Day By Day

Comments

  • Kafiroon

    Well, Sam will give him no rest until he satisfies her.

    Heh.

    There are those of us that can build/manufacture all kinds of interesting, some difficult and other dangerous things. It is called a “broad’ “education”.

    • Too Tall

      Ah yes, the days of making nitroglycerine in garage or basement.

      (Gently) pour it over sawdust to make dynamite.

      Smokeless powder (gun cotton, nitrocellulose), as well.

      • MasterDiver

        Rusted steel wool and aluminum grindings, mix well, pack in a soup can. . Magnesium ribbon fuseVoila! Thermite! I got that recipe from a little book entitled “Not This August”by CM Kornbluth, and confirmed it with another slim tome: “Chemical Magic” that I got when I was ten thru the Scholastic Book Association. Now I would be labelled a potential terrorist! HA!

        Zar Belk!

        • Brent Dotson

          ammonia and iodine in the right proportions. NOTE: once it dries, it is so unstable that it can steal an electron from the air and explode. Knew a chemist that mixed this and poured it on little pieces of crumpled up toilet paper. Put it on a table surrounded by sugar. When a fly landed on it, it went boom. I thought landmines for mice was hilarious.

          • Brent Dotson

            Sorry meant landmines for flies. Senior moment

          • Vince

            My dad taught me that!

        • tom ploszaj

          Wow, wayback machine> Use to get books in 1965 thru them while in middle school . Among other things during the ’60s nitro was being made in the basement fireplace as a flume hood. I’m not sure how I survived keeping both my eyes and all ten digits.
          I’m tempted to add more to this but I suspect I’m on enough “lists” already. I wonder how many other Chem Engineers are patriots.

      • Wulfenite

        Packing foam peanuts & gasoline make a fine homemade napalm. Please use sparingly since there is no putting it out once lit.

        • Toxic Deplorable Racist B Woodman

          Be sure to use the Styrofoam peanuts, not the cornstarch based packing peanuts.

    • GWB

      Who you callin’ a broad?!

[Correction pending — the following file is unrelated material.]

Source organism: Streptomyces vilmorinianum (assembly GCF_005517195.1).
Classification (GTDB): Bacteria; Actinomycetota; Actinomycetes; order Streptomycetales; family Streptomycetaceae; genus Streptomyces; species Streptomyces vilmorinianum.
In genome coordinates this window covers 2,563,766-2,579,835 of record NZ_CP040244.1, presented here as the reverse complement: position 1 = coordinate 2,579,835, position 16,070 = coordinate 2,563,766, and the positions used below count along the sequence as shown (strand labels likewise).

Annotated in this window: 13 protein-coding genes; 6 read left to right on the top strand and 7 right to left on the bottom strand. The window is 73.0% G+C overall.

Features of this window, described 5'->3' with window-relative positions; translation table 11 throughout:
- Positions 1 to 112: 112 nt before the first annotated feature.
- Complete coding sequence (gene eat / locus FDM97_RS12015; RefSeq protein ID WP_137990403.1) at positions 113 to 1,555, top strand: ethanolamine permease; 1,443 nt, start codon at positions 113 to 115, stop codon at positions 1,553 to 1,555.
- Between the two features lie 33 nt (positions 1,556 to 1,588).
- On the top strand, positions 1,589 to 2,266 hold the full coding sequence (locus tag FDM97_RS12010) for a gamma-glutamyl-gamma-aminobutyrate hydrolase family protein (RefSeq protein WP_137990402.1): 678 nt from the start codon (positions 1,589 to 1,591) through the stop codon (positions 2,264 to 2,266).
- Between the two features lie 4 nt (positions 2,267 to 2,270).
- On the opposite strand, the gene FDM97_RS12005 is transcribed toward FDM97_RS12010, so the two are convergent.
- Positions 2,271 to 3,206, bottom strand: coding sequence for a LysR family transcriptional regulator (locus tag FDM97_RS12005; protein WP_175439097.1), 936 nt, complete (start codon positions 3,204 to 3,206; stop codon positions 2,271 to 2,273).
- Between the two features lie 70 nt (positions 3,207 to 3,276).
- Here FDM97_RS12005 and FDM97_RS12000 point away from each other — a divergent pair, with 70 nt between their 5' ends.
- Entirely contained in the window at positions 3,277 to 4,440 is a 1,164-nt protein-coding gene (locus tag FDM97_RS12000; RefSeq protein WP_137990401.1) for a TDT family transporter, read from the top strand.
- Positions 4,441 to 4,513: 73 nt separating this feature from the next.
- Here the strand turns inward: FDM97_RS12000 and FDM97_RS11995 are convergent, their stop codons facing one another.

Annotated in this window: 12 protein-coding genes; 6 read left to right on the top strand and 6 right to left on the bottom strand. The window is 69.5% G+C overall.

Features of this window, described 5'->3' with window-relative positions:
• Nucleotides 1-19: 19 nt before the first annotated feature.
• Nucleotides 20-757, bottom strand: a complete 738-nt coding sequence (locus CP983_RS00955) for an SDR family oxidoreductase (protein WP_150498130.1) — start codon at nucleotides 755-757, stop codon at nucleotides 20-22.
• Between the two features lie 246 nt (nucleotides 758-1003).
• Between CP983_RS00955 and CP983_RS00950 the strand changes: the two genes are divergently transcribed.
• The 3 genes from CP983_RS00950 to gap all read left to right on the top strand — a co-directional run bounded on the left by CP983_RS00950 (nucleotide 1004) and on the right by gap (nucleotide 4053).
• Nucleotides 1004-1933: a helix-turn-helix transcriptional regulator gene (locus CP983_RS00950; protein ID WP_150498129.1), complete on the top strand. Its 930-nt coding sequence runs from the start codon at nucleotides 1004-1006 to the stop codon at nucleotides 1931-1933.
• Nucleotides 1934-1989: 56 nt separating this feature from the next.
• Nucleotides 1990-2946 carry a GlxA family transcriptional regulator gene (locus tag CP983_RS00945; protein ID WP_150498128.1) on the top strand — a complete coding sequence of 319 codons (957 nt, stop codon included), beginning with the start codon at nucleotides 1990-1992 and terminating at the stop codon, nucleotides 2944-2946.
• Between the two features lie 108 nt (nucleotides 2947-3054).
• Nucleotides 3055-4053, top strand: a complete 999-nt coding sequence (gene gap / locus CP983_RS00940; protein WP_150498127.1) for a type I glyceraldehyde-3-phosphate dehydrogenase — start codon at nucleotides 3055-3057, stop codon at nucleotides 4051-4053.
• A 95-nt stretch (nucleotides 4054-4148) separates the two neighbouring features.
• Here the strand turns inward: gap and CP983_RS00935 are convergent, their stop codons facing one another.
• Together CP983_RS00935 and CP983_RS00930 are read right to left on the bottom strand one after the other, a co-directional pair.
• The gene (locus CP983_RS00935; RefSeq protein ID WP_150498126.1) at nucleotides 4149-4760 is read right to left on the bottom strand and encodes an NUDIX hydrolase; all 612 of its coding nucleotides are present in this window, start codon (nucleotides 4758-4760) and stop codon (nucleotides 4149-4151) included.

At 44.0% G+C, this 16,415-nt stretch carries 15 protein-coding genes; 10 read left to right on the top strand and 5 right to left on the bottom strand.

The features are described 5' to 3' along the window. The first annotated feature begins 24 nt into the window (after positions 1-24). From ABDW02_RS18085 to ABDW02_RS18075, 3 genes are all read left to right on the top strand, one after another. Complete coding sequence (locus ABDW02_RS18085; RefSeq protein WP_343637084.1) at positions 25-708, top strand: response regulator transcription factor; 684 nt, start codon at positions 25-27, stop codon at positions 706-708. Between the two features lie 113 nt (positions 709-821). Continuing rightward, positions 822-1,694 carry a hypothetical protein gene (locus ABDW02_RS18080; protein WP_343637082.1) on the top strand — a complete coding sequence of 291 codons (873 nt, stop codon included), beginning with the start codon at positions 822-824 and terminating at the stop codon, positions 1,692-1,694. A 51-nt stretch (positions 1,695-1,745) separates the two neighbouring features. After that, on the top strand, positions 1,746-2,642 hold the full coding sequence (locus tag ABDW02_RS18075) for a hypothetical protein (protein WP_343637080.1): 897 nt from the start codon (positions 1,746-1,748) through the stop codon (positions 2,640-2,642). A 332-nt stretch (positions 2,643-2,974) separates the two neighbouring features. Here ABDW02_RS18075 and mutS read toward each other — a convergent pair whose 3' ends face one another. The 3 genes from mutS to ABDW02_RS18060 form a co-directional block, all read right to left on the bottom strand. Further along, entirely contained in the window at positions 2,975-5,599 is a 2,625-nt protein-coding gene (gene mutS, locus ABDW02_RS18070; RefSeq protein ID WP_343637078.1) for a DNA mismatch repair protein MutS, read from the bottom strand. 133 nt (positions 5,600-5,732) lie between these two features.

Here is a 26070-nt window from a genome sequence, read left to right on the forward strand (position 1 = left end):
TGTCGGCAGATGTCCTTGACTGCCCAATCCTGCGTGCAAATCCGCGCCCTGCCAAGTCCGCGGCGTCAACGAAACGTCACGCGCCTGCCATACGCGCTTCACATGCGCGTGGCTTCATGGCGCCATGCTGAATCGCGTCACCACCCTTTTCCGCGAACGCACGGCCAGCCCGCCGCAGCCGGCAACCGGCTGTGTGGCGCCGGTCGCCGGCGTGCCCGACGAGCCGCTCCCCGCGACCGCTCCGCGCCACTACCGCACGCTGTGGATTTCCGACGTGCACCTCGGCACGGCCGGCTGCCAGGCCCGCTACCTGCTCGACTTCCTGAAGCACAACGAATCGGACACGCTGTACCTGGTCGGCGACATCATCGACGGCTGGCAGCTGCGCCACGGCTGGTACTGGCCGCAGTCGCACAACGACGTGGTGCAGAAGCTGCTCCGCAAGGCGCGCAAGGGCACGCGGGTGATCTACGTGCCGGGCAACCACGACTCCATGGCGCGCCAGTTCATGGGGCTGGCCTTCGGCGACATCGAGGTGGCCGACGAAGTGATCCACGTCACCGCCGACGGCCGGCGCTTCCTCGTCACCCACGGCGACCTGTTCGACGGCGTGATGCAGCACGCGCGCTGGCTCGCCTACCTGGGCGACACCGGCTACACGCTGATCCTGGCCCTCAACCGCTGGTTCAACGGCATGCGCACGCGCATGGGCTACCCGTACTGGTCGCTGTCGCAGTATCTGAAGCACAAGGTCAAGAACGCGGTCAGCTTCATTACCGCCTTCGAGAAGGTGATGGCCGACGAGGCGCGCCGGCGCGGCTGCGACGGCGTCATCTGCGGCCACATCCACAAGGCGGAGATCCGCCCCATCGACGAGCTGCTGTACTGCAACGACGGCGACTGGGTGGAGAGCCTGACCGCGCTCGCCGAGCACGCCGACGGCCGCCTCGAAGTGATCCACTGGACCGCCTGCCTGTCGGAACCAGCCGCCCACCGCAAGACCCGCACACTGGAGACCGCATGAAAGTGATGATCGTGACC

• Kafiroon

        That is another subject I learned much about by observation, listening to old buzzards that had experience and practical hands on learning.

        Heh!

    • Toxic Deplorable Racist B Woodman

      Zed, can you say “Pandora’s Box”? I knew you could.
      If it’s nothing that you want revealed or exposed to public view, best keep it under close personal guard, 24/7.
      Sam is all female (duh!), and an engineer. If that’s not a combination to out-curiosity a cat, I don’t know what is.

  • JTC

    Well, i’m a little curious myself.

    What it is *not* is anything Red would disapprove of since 1. It is in plain view, 2. Everything Zed does is for the family, and 3. He doesn’t want to eff with Red.

    Well maybe that last one is off in a way, but you and he know what I mean. 😉

    • NotYetInACamp

      So far there was only one broad who I would have done anything legal and moral for. I even made a small fortune for me and her. But she ripped out my heart and never knew of the small fortune. Though I had attempted to explain. Having someone that you believe and who believes you is not overrated. Not having one is often a piece of baggage of those with certain levels of higher natural intelligence. (I did not say other qualities, such as certain common sense.) Questioning everything is something many cannot do. Questioning everything and having a woman who can deal with that and do it herself while believing you and letting you keep areas untold, that you would tell if needed, is hard to find and keep. Vice versa.

      Some things are best left unsaid. But how often do we succeed in doing what is best?

      • Jefferson A Selvy

        I had a redhead myself once. I trusted my back to her and she armed me. Unfortunately she passed seven years ago, probably the last of her kind.

        • GWB

          No, there’s at least one other. I know.

      • JTC

        “So far…”

        True the brightest/most naturally talented can be self-limiting, even self-destructive. That can be overcome. Question everything together.

        Time’s a-wastin’.

  • cb

    Plain to see what Zed is looking at… curiosity gonna kill the proverbial cat if Sam notices.

  • You mean there’s something better than a coffee can with a sheet of foil under the plastic lid?

    Cleaning out ancient paperwork, catalogs, and stuff, guess I can let the 5 1/4″ floppies and copy of Windows 3.1 (with inch-thick user manual) go away. In 1999 for only $2499 and a MSN subscription I could have gotten a WinBook with 12.1 display, DVD-ROM and 3 1/2 floppy drive, 400MHZ CPU and 128MB memory, expandable to 256.

    And security experts with a van of equipment could pick up your monitor signal from down in the street. Nowadays we use cordless input devices and wireless tablets made in China with WiFi that can be picked up halfway down the block. Did we ever really have a chance at keeping our data secure?

    • Too Tall

      Re: Coffee cans

      As a kid, I knew a couple of foremen who retired from Walker (automotive) Mfg. in 1963.

      They had worked for this (then) family run business since the 1920s.

      During the Great Depression, Mr. Walker would pay his employees in shares of stock, when there was no cash to make payroll. The employees stayed loyal because there was always hot coffee, hot soup, and bakery goods, and you could take some home to the family.

      Anyway, their wives would take the stock certificates, place them between sheets of wax paper, roll them up with a rubber band, and store them in a coffee can.

      In 1963, those coffee cans filled the trunks of their cars, and Walker was now publicly traded, Each of the gentlemen had over $3,000,000.

      • DeeKayT